The header of a FITS file is ASCII, and points you to further information. Calling
head -n 1 example.fits directs you to "'Astronomy and Astrophysics', volume 376, page 359; bibcode: 2001A&A...376..359H".
A software to view FITS images is ds9 (yes, that makes it hard to google...). Alternatively, there's skycat.
Both can be used to view and do basic analysis on FITS images.
For FITS binary tables, it is probably best to write your own analysis software. For a quick look, fv might do the job.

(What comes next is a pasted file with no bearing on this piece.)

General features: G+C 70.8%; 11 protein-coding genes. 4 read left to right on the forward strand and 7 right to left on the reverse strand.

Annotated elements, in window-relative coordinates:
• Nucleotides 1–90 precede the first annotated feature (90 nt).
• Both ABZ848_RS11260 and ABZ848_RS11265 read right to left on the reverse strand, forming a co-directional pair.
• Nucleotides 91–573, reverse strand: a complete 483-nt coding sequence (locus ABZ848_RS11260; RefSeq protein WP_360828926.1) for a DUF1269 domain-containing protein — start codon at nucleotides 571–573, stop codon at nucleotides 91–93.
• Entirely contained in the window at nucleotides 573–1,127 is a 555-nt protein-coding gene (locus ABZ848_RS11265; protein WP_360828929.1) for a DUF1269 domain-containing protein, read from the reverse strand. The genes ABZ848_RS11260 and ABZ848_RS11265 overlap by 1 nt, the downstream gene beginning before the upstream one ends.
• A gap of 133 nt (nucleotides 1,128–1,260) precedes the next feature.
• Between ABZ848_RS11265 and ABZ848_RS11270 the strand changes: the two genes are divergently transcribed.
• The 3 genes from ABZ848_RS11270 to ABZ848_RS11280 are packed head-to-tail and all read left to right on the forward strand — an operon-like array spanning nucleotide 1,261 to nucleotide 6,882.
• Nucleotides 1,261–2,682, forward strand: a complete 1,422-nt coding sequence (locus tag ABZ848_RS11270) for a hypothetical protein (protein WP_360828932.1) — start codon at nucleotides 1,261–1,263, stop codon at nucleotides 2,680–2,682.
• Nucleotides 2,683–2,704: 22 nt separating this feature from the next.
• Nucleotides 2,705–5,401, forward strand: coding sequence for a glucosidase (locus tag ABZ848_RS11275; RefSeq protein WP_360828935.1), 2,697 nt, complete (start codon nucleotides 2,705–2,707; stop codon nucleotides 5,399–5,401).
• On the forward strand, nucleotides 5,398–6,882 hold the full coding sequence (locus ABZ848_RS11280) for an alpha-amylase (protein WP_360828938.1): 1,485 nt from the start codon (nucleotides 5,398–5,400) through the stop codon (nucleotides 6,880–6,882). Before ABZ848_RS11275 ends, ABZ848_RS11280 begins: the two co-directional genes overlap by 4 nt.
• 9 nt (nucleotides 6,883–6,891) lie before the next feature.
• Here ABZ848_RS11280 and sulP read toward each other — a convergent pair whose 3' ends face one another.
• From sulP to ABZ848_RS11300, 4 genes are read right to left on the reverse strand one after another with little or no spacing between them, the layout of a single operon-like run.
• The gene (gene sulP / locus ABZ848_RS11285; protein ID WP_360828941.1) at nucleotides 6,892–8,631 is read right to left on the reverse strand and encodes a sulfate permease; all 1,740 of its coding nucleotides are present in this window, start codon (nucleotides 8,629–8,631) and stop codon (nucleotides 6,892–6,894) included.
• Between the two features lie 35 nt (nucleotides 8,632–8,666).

Accessing the data yourself
If you want to write your own software for analysis, take a look at either cfitsio, a C library for reading and writing FITS files, or pyfits, a python module which does the same and which seems to have merged with the astropy software package. The cfitsio page in the link above has links to documentation on both the cfitsio library and the FITS standard in general.